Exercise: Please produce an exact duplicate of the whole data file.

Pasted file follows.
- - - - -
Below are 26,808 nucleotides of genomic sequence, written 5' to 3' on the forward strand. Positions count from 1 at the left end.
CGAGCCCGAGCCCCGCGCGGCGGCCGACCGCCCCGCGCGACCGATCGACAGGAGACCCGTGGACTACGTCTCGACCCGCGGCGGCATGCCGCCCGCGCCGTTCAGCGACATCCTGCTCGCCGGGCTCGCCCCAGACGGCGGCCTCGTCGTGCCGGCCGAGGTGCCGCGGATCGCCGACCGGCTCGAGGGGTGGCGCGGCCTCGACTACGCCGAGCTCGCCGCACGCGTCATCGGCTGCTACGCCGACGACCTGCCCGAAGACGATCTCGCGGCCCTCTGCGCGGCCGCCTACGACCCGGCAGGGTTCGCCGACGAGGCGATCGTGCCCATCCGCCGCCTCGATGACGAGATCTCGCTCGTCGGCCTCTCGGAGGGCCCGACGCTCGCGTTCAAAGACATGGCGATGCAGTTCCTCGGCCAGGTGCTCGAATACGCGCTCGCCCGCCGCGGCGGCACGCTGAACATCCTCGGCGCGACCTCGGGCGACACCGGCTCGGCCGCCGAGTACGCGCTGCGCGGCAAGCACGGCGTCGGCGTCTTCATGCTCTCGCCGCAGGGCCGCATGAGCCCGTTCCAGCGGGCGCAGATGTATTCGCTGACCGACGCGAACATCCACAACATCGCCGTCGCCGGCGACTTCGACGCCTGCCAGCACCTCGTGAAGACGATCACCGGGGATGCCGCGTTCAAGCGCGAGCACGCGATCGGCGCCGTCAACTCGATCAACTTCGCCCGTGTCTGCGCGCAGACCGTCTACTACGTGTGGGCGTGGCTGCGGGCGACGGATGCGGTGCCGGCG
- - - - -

Below are 26,808 nucleotides of genomic sequence, written 5' to 3' on the forward strand. Positions count from 1 at the left end.
CGAGCCCGAGCCCCGCGCGGCGGCCGACCGCCCCGCGCGACCGATCGACAGGAGACCCGTGGACTACGTCTCGACCCGCGGCGGCATGCCGCCCGCGCCGTTCAGCGACATCCTGCTCGCCGGGCTCGCCCCAGACGGCGGCCTCGTCGTGCCGGCCGAGGTGCCGCGGATCGCCGACCGGCTCGAGGGGTGGCGCGGCCTCGACTACGCCGAGCTCGCCGCACGCGTCATCGGCTGCTACGCCGACGACCTGCCCGAAGACGATCTCGCGGCCCTCTGCGCGGCCGCCTACGACCCGGCAGGGTTCGCCGACGAGGCGATCGTGCCCATCCGCCGCCTCGATGACGAGATCTCGCTCGTCGGCCTCTCGGAGGGCCCGACGCTCGCGTTCAAAGACATGGCGATGCAGTTCCTCGGCCAGGTGCTCGAATACGCGCTCGCCCGCCGCGGCGGCACGCTGAACATCCTCGGCGCGACCTCGGGCGACACCGGCTCGGCCGCCGAGTACGCGCTGCGCGGCAAGCACGGCGTCGGCGTCTTCATGCTCTCGCCGCAGGGCCGCATGAGCCCGTTCCAGCGGGCGCAGATGTATTCGCTGACCGACGCGAACATCCACAACATCGCCGTCGCCGGCGACTTCGACGCCTGCCAGCACCTCGTGAAGACGATCACCGGGGATGCCGCGTTCAAGCGCGAGCACGCGATCGGCGCCGTCAACTCGATCAACTTCGCCCGTGTCTGCGCGCAGACCGTCTACTACGTGTGGGCGTGGCTGCGGGCGACGGATGCGGTGCCGGCG